The Well-Behaved Child – Book Review

The Well-Behaved Child: Discipline That REALLY Works! By John Rosemond

 Why I Read This BookThe Well-Behaved Child

This book is different to any other parenting book I’ve read.  I was hooked on page one.  And I was turned off on page two.  But someone I trusted had recommended it to me, so I persisted in reading through to the end and I’m glad I did. The Well-Behaved Child offers sensible, useful advice and opinion on a wide variety of parenting issues including tantrums (children’s, not parents’), sibling rivalry, stealing, lying, defiance and more.

What I Liked About This Book

One thing I liked is the way the author teaches and encourages the parent to act and talk like a leader in the family, rather than a friend or a servant. I liked the ‘short and sweet principle’, not pandering to silliness, using a ‘ticket system’,  and the author’s views on reward based plans. I also like his ‘referee rule’, how to deal with lying and stealing. I liked his views on encouraging children to have hobbies rather than activities, and his views on television and screen time.

I found chapter six delightfully down to earth and full of common sense.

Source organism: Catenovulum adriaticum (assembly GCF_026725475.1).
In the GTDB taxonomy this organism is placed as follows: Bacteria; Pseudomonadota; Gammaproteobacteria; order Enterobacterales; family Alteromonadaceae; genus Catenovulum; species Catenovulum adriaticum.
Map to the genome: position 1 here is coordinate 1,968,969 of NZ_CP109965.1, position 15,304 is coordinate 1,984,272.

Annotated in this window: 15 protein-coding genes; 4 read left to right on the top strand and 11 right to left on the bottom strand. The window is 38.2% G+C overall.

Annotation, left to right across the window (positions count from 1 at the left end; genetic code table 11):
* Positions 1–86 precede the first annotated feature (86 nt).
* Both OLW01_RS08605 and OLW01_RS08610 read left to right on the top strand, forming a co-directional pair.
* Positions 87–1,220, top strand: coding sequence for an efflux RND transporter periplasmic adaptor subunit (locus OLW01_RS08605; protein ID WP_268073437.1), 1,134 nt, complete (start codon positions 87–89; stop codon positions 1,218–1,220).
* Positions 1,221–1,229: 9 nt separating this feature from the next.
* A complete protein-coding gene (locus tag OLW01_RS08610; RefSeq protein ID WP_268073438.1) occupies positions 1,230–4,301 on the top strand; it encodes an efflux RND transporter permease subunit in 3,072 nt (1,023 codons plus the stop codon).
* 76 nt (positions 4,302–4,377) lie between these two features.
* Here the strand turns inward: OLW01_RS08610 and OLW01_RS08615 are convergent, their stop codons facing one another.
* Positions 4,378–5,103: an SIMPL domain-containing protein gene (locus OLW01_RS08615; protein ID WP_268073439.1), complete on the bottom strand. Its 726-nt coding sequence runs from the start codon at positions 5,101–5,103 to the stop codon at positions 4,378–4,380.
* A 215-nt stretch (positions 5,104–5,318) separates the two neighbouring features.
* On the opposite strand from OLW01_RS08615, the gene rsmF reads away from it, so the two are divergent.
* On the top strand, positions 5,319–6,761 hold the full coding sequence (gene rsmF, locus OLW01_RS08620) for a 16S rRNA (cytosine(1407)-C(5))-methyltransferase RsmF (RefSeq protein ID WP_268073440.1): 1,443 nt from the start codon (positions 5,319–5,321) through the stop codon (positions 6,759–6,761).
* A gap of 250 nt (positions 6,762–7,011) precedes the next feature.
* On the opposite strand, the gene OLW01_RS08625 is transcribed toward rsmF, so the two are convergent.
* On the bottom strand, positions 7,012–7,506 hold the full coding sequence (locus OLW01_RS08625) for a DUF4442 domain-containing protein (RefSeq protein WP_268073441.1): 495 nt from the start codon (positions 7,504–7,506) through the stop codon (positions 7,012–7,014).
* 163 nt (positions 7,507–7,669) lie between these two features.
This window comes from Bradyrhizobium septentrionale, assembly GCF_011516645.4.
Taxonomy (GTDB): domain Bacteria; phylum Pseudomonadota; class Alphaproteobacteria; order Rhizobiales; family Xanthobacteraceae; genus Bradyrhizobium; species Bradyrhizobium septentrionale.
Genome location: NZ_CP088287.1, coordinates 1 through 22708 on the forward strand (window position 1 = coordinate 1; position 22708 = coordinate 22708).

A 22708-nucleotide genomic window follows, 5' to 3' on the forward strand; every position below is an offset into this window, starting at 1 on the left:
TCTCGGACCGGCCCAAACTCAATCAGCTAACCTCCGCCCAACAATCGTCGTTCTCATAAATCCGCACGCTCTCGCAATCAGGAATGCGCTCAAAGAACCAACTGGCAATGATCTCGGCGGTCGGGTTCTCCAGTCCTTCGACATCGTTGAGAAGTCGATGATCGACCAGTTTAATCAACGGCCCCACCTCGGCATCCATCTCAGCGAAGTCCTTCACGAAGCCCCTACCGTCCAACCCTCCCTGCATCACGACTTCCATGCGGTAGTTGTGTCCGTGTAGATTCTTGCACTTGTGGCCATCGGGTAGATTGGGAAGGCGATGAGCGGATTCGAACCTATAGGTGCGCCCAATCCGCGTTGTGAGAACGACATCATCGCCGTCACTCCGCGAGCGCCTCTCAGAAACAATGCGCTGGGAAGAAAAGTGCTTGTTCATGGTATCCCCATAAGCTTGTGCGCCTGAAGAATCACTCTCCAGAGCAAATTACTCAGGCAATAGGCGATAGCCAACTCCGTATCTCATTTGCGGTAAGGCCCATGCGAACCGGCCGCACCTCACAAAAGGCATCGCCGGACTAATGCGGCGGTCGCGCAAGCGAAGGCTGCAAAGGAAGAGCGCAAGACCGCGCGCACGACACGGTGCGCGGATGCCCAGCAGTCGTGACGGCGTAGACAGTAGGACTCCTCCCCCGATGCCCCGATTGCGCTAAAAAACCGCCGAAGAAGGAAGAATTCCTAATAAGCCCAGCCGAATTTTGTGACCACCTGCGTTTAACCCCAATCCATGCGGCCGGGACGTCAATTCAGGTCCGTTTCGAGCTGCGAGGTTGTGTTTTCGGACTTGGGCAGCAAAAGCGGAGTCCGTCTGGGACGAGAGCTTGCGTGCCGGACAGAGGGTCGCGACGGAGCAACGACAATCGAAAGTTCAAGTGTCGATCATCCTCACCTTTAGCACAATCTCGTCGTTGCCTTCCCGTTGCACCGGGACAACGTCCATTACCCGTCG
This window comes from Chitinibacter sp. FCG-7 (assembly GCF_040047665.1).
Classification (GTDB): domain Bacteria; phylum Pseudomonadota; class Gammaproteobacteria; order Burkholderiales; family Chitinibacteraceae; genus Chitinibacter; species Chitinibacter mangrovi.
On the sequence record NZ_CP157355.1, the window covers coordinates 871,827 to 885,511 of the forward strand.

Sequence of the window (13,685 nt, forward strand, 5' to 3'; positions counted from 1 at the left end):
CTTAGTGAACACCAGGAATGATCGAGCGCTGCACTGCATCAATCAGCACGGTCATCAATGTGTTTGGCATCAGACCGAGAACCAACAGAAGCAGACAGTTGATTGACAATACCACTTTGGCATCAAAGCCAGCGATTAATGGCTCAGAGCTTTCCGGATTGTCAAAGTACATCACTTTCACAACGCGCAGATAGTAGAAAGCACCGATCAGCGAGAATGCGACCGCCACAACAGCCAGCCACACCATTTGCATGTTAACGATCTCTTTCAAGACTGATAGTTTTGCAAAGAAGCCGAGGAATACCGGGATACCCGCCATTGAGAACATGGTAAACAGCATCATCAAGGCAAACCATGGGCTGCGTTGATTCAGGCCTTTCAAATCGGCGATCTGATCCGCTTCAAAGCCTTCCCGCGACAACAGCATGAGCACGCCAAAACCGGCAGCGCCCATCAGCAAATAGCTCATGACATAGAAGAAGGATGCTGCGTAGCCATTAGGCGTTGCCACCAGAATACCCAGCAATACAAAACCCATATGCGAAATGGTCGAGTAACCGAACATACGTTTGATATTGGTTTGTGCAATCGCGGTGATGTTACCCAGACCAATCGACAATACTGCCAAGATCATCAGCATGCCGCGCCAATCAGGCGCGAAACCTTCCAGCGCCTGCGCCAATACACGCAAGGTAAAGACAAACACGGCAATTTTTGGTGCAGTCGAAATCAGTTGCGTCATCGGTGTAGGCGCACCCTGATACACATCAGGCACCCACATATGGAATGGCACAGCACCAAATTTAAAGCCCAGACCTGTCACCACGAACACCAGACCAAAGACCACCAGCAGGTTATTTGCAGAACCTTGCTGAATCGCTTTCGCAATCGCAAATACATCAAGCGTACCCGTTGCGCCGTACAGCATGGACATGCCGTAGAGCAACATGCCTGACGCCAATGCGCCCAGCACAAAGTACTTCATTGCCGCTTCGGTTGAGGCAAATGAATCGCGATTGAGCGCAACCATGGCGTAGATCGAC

What I Disliked About This Book

I really didn’t like the ‘Piling it On’ section, or the author’s views on family meal times. I really disagreed with his views on the family bed.  I had mixed feelings about a couple of things like ‘the Doctor’ and the ‘Godfather Principle’.

The Take-Away

The big message I got out of The Well-Behaved Child was that parenting takes effort and focused attention. Some other things are:

  • some child psychology is ‘psychobabble’,
  • don’t be afraid of children or their moods and behaviour,
  • have high expectations of children,
  • naughty children are not happy children,
  • reverse psychology is pretty effective.

A Quote From the Book

Here’s a quote to end: “The most well-behaved kids come from homes where parents are comfortable with their authority.”

It’s a truism, isn’t it? – The way we parent our children does affect the way our children behave and it affects family life. We need to couple firmness with a quiet, polite tones.  We want to train up our children, taming their spirits, and never crushing them, being the parent and not the ‘buddy’.  Helping our children to feel safe, good about themselves and happy.  The Well-Behaved Child has got some good ideas and tips on improving family life and making parenting more effective.  You might not agree with everything you read, but there is so much good stuff here that you can chew the meat and spit out the bones.  This is a book worth having on your bookshelf to refer to again and again.

Buy it here: The Well-Behaved Child


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